BJÖRK: VULNICURA (2015)
1) Stonemilker; 2) Lionsong; 3) History Of Touches; 4) Black Lake; 5) Family; 6) Notget; 7) Atom Dance; 8) Mouth Mantra; 9) Quicksand.
In recent years, I have adopted a very harsh rating strategy towards «breakup albums» that seem to be more than simply «all the rage» in the modern world — no, really, these days, whatever passes for a «serious» work of popular art almost necessarily has to be about The Magnificent Art Of Breaking Up. People come together, so it seems, merely for the sake of falling apart and then chronicling their suffering in their own, highly individual way. I mean, goddammit, what about starving children in Africa? The evils of offshore drilling? The questions of our purpose on this planet? The verification of the Big Bang Theory? Does it all have to be judged through the prism of «me and him/her, we're no longer together and boy does it hurt»? Additionally, if it does hurt, why the heck did you have to break up in the first place? Couldn't it be, you know, just because you're both arrogant idiots who value personality clashes and «turf battles» over compromises? And now you're using this as a pretext to paint awesome vagina-shaped wounds on your chests? Gimme a fuckin' break, already.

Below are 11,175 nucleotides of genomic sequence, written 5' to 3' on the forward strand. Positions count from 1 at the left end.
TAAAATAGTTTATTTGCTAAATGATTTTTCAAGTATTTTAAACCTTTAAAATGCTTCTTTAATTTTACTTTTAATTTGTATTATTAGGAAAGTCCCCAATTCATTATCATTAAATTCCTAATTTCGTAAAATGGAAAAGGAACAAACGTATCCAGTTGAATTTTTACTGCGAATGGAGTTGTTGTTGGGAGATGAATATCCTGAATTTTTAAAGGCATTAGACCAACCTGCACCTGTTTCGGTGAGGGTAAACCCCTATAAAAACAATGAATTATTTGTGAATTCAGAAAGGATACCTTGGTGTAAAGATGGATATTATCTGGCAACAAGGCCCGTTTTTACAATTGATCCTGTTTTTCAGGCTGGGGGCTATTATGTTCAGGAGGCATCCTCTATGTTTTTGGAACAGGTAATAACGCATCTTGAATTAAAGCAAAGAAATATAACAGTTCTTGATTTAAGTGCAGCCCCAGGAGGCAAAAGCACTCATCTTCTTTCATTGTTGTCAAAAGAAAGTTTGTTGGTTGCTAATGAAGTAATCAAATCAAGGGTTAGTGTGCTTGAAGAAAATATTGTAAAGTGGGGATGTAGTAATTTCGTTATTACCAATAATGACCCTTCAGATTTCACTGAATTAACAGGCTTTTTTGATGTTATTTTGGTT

To be fair, there is no reason even in 2015 why a breakup should not be painful, or why it should not be possible to write a heartbreaking song or even an entire album about a breakup. But with breakup stories now coming at a dime a dozen (almost literally so), I am finding myself, for instance, more and more desensitized towards these works unless they happen to contain some truly stunning melodic inventions (Adele's 21, for instance, counts as a happy exception from the rule). And it is hardly a coincidence that Björk's personal breakup album just happens to be her least musically interesting album in ages. Where Medúlla was at least arrogantly adventurous, Volta was at least moderately catchy, and Biophilia was at least a curious exercise in «scientific music-making», Vulnicura is simply «Björk's breakup album», no more, no less.
With nine tracks stretched out to a whole hour's length, the lady is busy here telling us her story, using a standard form of Old Literary Björkese: lush, brooding, slightly dissonant string arrangements, fussy-fuzzy electronic beats, and her own trademark «operatic» singing that eschews conventional verse/chorus structures and removes any structural limitations on rhythm, rhyme, and harmonic coordination — a style that originally emerged on Homogenic but arguably reached its apex with Medúlla and, since then, pretty much became the «default» form of Björkese, a respectable establishment that no longer holds any major surprises.